“Cows are watched for heats as soon as the postfresh cows are 25 days in milk (DIM),” said Brian Schilling, a Platinum winner of the Dairy Cattle Reproduction Council’s 12th annual awards competition. “However, cows are not bred based off heat detection until the end of the 78 days of the voluntary waiting period (VWP),” said the Darlington, Wis., dairyman.
As for specifics, “Cows are tail painted with Reveal paint and ‘walked’ every day by Tim Heiring of Genex Cooperative,” Schilling went on to say. “Nonlactating heifers have Estrotect patches applied prebreeding, and then they are painted when confirmed pregnant. The heifers are also “walked” while restrained in headlocks once per day,” said the co-owner of Schilling Dairy.
The on-farm conception rates across all services are:
• Chalk breeding — 46 percent
• Ovsynch (first service and resynch) — 62 percent
• Standing heat — 59 percent
All six of this year’s Platinum winners of the Dairy Cattle Reproduction Council’s awards share additional insight in this Hoard’s Dairyman Intel as well as the Round Table found on pages 675 to 678 of the November issue of Hoard’s Dairyman. This year’s competition drew 105 nominations — the second most to date.
Here are additional responses to the question, “How are cows observed for heat?”
Britannia Dairy, Flandreau, S.D.: Our heat detection system begins the last week of the synchronized program. We find a small percent in heat; however, we found high conception rates in these cows.
We continue to use the system to monitor cows coming into heat after first A.I. service and even after confirmed pregnant to watch for any abortions. This can sometimes save cows, getting them rebred and keeping them in the herd.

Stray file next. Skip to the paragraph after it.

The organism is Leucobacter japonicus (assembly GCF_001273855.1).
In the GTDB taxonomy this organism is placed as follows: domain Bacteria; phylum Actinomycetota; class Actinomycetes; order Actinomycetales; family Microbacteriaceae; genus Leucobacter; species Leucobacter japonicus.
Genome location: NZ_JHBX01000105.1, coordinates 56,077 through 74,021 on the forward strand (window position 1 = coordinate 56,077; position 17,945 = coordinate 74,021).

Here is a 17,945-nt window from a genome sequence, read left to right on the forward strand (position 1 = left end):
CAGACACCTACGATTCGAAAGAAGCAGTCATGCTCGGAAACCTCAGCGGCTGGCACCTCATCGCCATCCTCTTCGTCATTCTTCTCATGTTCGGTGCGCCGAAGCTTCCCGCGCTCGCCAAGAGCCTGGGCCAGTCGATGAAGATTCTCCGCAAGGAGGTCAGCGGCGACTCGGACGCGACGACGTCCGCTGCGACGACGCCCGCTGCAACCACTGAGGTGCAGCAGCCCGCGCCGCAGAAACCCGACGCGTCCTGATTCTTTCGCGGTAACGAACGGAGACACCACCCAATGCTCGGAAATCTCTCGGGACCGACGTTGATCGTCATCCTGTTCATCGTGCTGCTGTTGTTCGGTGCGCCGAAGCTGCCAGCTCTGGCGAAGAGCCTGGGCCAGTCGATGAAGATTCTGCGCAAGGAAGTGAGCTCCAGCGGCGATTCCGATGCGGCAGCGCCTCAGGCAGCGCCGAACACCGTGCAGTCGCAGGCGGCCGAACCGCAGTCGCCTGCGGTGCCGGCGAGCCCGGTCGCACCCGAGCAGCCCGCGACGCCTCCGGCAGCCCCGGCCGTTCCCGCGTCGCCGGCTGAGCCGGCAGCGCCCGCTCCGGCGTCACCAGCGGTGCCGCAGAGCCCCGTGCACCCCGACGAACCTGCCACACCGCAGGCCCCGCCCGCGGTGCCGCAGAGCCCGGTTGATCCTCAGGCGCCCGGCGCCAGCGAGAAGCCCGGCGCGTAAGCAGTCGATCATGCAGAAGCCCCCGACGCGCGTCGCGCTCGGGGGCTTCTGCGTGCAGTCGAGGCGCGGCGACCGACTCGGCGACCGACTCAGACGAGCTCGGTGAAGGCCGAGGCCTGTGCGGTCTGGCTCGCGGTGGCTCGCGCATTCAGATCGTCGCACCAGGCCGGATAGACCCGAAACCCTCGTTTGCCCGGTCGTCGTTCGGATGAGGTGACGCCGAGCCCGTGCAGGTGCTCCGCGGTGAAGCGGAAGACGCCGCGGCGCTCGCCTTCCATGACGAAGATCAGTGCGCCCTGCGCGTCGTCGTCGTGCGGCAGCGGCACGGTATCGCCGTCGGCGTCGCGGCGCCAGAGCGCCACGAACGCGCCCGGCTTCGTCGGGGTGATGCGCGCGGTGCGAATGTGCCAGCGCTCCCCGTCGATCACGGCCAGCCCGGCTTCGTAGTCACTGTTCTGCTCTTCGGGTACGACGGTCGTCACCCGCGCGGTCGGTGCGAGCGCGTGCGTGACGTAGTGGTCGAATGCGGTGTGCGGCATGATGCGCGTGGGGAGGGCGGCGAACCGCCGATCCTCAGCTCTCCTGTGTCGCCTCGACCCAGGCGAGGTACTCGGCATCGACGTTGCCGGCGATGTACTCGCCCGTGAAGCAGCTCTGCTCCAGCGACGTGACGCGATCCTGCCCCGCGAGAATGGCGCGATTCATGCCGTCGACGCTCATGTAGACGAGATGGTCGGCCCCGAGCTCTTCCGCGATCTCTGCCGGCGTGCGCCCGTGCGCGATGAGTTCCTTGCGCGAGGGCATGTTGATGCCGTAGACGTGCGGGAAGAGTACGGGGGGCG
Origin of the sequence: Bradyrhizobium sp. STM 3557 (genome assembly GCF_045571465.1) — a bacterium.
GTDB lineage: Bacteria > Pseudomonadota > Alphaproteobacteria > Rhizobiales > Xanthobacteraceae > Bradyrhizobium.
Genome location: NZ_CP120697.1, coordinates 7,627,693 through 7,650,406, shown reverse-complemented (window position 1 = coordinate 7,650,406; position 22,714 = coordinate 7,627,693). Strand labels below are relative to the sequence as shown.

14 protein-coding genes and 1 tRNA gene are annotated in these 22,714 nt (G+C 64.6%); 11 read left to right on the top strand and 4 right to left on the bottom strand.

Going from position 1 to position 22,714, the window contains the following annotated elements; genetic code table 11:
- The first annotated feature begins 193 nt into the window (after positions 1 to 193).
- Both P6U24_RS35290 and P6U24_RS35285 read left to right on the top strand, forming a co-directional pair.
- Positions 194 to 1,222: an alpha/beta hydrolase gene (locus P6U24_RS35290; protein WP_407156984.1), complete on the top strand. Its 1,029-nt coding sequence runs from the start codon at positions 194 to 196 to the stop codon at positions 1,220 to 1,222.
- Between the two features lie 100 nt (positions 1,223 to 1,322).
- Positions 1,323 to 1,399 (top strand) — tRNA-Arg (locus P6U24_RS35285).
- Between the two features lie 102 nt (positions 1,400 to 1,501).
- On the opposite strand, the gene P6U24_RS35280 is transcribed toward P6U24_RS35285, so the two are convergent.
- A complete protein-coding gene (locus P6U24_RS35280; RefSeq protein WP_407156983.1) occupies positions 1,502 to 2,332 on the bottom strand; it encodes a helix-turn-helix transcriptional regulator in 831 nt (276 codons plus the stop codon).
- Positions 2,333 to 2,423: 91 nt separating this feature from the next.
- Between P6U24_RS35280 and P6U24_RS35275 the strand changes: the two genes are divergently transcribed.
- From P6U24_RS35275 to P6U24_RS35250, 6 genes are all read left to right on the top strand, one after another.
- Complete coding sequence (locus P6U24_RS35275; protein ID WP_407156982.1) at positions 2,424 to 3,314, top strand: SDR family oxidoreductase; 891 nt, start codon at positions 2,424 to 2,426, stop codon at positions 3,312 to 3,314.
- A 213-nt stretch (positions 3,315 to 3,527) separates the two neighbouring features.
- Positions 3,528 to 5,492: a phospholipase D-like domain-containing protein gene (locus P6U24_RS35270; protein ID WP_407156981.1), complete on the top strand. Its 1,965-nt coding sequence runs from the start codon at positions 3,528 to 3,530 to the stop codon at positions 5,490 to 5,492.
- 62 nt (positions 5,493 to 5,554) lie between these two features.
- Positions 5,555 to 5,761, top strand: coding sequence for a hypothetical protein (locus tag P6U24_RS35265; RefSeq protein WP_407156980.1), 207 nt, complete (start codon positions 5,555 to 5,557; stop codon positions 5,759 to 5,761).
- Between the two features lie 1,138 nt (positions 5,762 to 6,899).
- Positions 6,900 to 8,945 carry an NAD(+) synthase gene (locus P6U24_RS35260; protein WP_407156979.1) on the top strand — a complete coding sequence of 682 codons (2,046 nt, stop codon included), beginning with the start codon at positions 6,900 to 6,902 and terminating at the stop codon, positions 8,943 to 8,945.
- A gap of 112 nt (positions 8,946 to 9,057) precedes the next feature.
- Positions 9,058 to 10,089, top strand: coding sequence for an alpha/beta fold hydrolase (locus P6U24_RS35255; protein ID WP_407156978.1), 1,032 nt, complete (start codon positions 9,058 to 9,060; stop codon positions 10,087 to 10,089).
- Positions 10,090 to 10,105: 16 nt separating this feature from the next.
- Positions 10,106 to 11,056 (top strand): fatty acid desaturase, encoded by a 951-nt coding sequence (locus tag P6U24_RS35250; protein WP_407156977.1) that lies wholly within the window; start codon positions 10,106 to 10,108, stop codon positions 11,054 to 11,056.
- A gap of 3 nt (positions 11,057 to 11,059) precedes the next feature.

Also, if the cow is a low producer, you can cull it out of the herd early rather than waiting until final preg check at predry-off. Overall, our timed A.I. program has a higher conception rate than our standing heats following timed A.I.
Holmesville Dairy, Argyle, Wis.: Our Genex technicians walk through the cows every day while they are in headlocks. We use Reveal tail paint to determine heats. If the tail paint is gone, then the breeder will breed that cow. The heifers are walked daily and bred at outside headlocks. Estrotect patches help us determine heats in virgin heifers.
Conception rates in cows are as follows: presynch ovsynch is 57 percent; cherry-picked second prostaglandin, 58 percent; ovsynch after herd check, 48 percent; standing heat, 45 percent; and chalk, 54 percent. This creates an overall conception rate of 53 percent.
Kayhart Dairy, Addison, Vt.: Cows are all painted with chalk upon entering the breeding pens. We start detecting heats after the cow receives her first insemination. All breeding pens are walked daily to observe for heats. The time spent in each pen will vary based on the day, but we average about 20 minutes per pen. There are four lactating and one heifer pen that we are walking each day.
When we built the new dairy, we considered putting in an activity system but decided not to for monetary reasons. We also felt like we would have enough to learn with a new facility, let alone having to learn to breed cows using a new method. I feel the activity systems can be used very effectively and am certain we will add a system at some point in the future.
Red Top Jerseys, Chowchilla, Calif.: Heat detection begins when cows enter the breeding pens from the fresh pen at 21 DIM. We begin recording heats at 50 DIM only because we use a small portion of the population as embryo recipients. Everything is tail chalked, and all 11 breeding pens (3,300 cows) are walked and chalked daily. Our double ovsynch first service is our highest conception rate, consistently over 50 percent.
Wenzel Hilltop Dairy, Hilbert, Wis.: Our Genex technician, Eric Riesterer, observes heats and tail paints all of the cows on a daily basis. All first-service cows are bred timed A.I., with heat detection and resynch protocols on multiple services. Only about 15 percent of the breedings are nontimed A.I. The conception rate is 3 to 5 percent lower on these breedings.
This Hoard’s Dairyman Intel article is part of a six-part series detailing top reproduction tips from the Platinum winning herds for the 12th annual Dairy Cattle Reproduction Council awards competition.